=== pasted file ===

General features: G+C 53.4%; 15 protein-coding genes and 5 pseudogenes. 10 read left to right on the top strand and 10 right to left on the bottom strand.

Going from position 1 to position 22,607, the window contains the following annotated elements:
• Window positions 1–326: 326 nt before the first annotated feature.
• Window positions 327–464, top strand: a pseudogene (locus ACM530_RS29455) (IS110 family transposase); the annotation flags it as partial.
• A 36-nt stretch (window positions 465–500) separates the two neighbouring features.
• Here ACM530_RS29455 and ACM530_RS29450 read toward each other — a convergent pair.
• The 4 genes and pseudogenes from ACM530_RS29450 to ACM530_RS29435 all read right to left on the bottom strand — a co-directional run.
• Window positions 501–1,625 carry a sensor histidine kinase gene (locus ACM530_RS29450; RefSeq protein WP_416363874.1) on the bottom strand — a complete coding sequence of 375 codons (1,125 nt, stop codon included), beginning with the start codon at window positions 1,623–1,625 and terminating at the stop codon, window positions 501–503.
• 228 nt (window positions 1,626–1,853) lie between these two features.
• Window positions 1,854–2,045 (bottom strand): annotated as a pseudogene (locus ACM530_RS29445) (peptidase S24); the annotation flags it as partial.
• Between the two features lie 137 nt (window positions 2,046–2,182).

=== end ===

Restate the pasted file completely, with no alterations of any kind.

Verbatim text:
General features: G+C 53.4%; 15 protein-coding genes and 5 pseudogenes. 10 read left to right on the top strand and 10 right to left on the bottom strand.

Going from position 1 to position 22,607, the window contains the following annotated elements:
• Window positions 1–326: 326 nt before the first annotated feature.
• Window positions 327–464, top strand: a pseudogene (locus ACM530_RS29455) (IS110 family transposase); the annotation flags it as partial.
• A 36-nt stretch (window positions 465–500) separates the two neighbouring features.
• Here ACM530_RS29455 and ACM530_RS29450 read toward each other — a convergent pair.
• The 4 genes and pseudogenes from ACM530_RS29450 to ACM530_RS29435 all read right to left on the bottom strand — a co-directional run.
• Window positions 501–1,625 carry a sensor histidine kinase gene (locus ACM530_RS29450; RefSeq protein WP_416363874.1) on the bottom strand — a complete coding sequence of 375 codons (1,125 nt, stop codon included), beginning with the start codon at window positions 1,623–1,625 and terminating at the stop codon, window positions 501–503.
• 228 nt (window positions 1,626–1,853) lie between these two features.
• Window positions 1,854–2,045 (bottom strand): annotated as a pseudogene (locus ACM530_RS29445) (peptidase S24); the annotation flags it as partial.
• Between the two features lie 137 nt (window positions 2,046–2,182).